These ill-considered choices are repeated continuously throughout a participant’s work life; an average employee will change jobs 7.4 times in a 40-year career. In short, the complexities of the roll-in process discourage participants from pursuing potentially better outcomes.

What’s right

But it doesn’t have to be that way — and it isn’t at a small handful of leading employers who have recognized and solved the problem to the benefit of all parties in the system. The secret to their approach: the provision of personalized assistance to participants at the point of job change so that they can make the decision that’s right for them, while avoiding cashouts and stranded accounts.

These employers use a brand-neutral provider with licensed specialists to help participants entering a plan to understand their options and – this is critically important – to help participants obtain, fill out and process paperwork to complete their chosen decision. With a knowledgeable specialist to assist them and, if necessary, intervene with past and present employers and recordkeepers on their behalf, participants are much more likely to choose to an option that makes sense but had seemed impossible to execute.

There’s no denying that participants need help. According to DCP 2013, an annual plan sponsor satisfaction and market dynamics study that has become the standard for service quality and trend measurement in the 401(k) arena, 48 percent of job changers who moved money out of their previous defined contribution accounts needed assistance to do so. Without help, participants tend to cash out. The DCP study found that 60 percent of participants who did so now have “major regrets.”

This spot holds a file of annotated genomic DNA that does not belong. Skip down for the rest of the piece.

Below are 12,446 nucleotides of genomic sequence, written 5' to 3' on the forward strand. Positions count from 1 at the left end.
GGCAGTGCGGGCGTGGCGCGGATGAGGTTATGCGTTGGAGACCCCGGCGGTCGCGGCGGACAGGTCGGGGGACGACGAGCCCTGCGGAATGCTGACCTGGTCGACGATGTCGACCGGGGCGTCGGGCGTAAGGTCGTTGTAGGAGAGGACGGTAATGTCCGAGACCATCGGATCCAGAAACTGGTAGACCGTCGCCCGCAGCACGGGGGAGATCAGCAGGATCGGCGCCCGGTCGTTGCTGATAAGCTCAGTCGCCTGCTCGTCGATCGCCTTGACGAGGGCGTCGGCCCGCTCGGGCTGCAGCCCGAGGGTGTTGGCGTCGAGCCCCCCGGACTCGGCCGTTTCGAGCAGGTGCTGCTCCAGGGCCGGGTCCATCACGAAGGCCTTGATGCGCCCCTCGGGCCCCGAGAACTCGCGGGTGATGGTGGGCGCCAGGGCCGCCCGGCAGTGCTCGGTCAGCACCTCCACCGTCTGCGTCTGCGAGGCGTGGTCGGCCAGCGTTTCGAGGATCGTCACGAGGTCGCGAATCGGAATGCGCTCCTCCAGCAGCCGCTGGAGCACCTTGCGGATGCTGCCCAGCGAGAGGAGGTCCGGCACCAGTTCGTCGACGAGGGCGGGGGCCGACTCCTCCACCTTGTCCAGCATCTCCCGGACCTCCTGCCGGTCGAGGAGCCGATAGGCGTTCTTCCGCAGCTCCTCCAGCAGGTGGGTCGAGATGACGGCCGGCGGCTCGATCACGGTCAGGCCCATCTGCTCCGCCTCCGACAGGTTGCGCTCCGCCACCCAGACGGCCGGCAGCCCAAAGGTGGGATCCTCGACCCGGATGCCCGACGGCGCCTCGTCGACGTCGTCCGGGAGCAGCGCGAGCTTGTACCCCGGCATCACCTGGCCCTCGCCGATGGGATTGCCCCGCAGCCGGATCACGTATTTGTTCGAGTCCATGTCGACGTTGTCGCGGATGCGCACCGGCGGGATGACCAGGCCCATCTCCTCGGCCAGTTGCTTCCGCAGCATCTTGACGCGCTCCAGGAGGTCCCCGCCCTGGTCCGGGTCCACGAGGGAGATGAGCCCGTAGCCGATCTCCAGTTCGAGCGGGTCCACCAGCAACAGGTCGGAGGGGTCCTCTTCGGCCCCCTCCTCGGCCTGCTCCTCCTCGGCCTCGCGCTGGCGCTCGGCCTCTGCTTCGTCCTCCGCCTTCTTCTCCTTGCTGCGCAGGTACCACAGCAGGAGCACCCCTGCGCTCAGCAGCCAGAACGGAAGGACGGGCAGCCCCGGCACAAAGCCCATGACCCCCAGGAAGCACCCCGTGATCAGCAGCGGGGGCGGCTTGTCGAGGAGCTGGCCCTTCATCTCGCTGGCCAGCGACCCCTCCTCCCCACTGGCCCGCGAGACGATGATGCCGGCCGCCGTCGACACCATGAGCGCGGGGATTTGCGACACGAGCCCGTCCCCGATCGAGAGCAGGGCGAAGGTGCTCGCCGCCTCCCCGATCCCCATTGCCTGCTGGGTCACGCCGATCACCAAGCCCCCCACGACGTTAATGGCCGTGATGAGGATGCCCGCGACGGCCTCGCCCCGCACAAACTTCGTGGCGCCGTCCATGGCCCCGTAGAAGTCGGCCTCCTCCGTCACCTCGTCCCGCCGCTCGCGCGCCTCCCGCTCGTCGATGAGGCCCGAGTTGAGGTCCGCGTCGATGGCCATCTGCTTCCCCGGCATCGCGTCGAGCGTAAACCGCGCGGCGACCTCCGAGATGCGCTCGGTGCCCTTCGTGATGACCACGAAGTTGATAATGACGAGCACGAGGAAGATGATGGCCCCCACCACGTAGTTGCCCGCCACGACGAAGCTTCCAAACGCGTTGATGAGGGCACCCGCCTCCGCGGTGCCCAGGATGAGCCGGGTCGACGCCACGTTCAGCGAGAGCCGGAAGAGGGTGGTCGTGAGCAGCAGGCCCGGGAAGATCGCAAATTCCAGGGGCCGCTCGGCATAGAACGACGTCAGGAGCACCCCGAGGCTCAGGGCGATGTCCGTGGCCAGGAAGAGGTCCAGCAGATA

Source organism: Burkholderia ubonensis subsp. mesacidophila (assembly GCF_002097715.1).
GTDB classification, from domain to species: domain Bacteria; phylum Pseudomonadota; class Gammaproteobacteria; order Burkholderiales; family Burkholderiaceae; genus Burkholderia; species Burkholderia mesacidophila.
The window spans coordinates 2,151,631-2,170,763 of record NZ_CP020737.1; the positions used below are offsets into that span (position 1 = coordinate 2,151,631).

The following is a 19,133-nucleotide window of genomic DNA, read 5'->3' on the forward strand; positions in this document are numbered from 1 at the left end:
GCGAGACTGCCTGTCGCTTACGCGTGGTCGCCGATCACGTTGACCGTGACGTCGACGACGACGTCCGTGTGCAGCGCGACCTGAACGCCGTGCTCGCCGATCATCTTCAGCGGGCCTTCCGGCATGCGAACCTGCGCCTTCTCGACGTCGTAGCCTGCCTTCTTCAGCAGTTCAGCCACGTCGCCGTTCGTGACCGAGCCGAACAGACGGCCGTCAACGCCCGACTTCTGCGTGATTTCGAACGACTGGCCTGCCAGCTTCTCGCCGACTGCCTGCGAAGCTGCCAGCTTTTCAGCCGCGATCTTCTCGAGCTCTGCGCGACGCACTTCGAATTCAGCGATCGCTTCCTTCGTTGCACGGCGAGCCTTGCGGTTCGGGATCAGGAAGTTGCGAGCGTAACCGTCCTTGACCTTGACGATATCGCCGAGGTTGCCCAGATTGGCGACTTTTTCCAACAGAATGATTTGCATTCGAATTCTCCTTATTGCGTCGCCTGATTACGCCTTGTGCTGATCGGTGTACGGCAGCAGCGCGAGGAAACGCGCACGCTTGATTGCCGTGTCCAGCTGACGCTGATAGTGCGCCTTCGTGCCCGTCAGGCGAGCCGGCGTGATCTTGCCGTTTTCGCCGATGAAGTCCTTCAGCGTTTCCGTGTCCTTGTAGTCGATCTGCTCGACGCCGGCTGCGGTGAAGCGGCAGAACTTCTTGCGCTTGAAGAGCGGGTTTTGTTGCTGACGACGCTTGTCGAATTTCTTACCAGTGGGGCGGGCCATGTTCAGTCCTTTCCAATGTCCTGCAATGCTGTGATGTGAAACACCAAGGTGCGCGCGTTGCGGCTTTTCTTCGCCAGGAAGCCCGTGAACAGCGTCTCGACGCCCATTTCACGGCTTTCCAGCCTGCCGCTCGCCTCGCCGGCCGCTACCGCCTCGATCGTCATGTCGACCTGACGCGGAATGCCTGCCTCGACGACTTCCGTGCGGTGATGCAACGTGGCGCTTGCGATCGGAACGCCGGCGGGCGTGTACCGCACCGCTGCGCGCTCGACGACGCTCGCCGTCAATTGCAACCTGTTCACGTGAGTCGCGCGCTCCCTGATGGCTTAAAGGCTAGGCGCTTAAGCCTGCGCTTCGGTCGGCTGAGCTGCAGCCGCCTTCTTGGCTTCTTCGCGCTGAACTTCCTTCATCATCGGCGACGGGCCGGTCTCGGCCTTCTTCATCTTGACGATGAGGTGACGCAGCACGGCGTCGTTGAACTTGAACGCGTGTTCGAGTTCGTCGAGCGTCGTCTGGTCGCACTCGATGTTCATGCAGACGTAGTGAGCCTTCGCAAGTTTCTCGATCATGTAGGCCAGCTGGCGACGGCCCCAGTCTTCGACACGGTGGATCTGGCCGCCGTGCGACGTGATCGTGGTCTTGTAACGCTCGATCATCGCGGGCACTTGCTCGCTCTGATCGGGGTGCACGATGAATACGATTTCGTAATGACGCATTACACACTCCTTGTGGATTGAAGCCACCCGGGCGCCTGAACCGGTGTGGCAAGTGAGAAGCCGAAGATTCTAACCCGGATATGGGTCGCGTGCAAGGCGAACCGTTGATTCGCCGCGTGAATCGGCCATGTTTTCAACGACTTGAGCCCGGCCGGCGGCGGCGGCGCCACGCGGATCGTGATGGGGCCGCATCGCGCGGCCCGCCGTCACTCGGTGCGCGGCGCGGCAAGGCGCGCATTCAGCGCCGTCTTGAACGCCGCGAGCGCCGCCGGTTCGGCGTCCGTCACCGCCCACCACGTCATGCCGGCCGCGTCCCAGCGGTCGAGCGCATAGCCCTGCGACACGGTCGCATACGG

However, when provided a roll-in option, a significant percentage of participants choose it, and express an extremely high level of satisfaction in subsequent surveys. Boston Research Group, one of the leading research firms in the retirement plan industry and author of the annual DCP report, recently released a study of a roll-in program instituted by one of the country’s largest employers, a health care concern with more than 200,000 participants and an average employee turnover of 50,000 each year.( ).

While space does not allow for an in-depth recounting of all of the report’s findings, it is important to note that the employer’s roll-in program has proven to be extremely effective and has cut cashouts in half, increased plan assets, and saved an estimated $6 million in plan costs.

What’s in it for you

The roll-in solution, which enables account consolidation, holds promise for each of the players in the retirement plan industry:

Participants can: